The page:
BERLIN — Nobel Prize-winning novelist Gunter Grass acknowledged in an interview that he served in the Nazi Waffen SS, the combat arm of Adolf Hitler's dreaded paramilitary forces, during World War II, a German newspaper reported Friday.
Grass was asked why he was making the disclosure after so many years during an interview with the Frankfurter Allgemeine Zeitung, in which he discusses a memoir about the war years to be published next month.
"It weighed on me," he said. "My silence over all these years is one of the reasons I wrote this book. It had to come out, finally.... Later this feeling of shame burdened me."
The Frankfurter Allgemeine Zeitung ran excerpts of the interview on its website, in advance of a fuller version in the newspaper today.
Grass, 78, is regarded as the literary spokesman for the generation of Germans who grew up in the Nazi era and survived the war. He won the Nobel Prize for literature in 1999 for works such as the 1959 novel "The Tin Drum," made into an Oscar-winning film in 1979.
He has long been active in left-wing politics as a sometimes critical supporter of the Social Democratic Party, and is regarded by many as a moral voice who has opposed xenophobia and war.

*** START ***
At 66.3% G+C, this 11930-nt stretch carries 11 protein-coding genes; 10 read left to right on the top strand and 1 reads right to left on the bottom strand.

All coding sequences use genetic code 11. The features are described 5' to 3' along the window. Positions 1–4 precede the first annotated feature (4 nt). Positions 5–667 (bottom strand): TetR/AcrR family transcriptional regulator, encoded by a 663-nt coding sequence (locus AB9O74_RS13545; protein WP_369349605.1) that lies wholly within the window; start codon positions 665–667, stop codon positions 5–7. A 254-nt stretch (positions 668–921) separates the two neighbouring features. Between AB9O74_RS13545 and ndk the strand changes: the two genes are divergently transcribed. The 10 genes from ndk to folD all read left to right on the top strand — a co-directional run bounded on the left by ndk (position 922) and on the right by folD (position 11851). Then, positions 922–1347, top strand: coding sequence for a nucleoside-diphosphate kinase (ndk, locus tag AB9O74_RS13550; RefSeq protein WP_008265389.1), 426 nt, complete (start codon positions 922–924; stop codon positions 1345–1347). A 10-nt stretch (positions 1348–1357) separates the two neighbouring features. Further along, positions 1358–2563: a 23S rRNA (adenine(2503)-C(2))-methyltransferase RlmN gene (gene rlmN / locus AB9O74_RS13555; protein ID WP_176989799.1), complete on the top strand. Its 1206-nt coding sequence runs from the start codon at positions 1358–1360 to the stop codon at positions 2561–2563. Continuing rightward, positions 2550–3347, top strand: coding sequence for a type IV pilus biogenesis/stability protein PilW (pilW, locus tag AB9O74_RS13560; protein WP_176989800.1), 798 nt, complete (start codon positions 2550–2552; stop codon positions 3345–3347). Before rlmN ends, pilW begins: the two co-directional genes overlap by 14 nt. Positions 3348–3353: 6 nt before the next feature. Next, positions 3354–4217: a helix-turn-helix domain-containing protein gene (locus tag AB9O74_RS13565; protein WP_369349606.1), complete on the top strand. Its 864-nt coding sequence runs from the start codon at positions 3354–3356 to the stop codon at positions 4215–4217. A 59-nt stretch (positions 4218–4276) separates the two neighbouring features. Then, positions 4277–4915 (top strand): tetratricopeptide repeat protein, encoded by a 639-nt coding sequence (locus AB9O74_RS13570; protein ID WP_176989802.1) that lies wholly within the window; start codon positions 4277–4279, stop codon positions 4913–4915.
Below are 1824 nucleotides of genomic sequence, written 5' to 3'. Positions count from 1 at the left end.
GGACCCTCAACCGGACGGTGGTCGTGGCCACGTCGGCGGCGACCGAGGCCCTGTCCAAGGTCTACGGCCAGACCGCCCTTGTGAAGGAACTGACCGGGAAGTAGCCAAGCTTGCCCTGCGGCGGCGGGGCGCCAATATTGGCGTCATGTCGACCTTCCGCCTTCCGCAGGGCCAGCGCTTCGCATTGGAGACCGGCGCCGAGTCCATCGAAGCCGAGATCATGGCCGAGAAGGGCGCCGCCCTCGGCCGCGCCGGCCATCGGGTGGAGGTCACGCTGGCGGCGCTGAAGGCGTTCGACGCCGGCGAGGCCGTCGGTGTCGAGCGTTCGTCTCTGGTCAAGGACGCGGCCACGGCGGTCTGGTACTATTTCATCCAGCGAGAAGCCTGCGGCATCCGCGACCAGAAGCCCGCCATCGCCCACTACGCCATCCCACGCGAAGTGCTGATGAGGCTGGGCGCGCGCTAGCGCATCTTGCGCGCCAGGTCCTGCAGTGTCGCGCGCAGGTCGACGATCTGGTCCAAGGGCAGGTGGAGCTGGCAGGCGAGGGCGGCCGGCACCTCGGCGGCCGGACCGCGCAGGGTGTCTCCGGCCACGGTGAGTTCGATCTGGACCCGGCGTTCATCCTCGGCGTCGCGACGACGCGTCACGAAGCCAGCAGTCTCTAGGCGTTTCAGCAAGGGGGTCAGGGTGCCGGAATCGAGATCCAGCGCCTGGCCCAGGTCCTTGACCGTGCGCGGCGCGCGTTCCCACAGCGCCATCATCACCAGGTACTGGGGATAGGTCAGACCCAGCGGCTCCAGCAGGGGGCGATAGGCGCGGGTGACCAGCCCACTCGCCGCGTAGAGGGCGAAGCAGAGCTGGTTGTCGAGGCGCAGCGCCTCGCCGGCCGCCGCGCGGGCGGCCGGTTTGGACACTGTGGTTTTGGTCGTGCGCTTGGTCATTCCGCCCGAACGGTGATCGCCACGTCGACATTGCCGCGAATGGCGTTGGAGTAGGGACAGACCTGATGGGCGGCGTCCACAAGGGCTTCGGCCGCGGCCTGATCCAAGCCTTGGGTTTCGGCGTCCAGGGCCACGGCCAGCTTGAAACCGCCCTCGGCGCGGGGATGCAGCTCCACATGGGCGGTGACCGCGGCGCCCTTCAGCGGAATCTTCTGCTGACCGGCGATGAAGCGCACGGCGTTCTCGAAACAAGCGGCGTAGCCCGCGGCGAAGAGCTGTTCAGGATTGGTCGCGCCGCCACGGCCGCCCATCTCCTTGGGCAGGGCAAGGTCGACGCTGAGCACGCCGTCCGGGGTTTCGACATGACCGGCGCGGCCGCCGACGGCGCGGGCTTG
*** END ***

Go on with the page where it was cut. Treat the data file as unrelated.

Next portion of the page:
The article quoted him as saying he had originally volunteered for Germany's submarine service at age 15 but was not accepted, only to be called up at 17 to the Waffen SS 10th Armored Division Frundsberg, in Dresden.
Grass said he volunteered for military service to escape the confinement he felt as a teenager in his parents' house.
He had been in the Arbeitsdienst, a force of laborers helping the military.
"It happened as it did to many of my age," he said. "We were in the labor service, and all at once, a year later, the call-up notice lay on the table. And only when I got to Dresden did I learn it was the Waffen SS."
The SS -- Schutzstaffel, or "protective echelon" -- started as a small bodyguard unit for Hitler headed by Heinrich Himmler. It later became a huge organization that ran concentration camps and carried out mass executions of political opponents, Jews, Gypsies, Polish leaders, communists, anti-Nazi guerrillas and Soviet POWs.
It included the Waffen SS, a combat force that fought alongside units of the regular army and gained a reputation as fanatical.
The SS was declared a criminal organization by the Nuremberg war crimes tribunal after the war.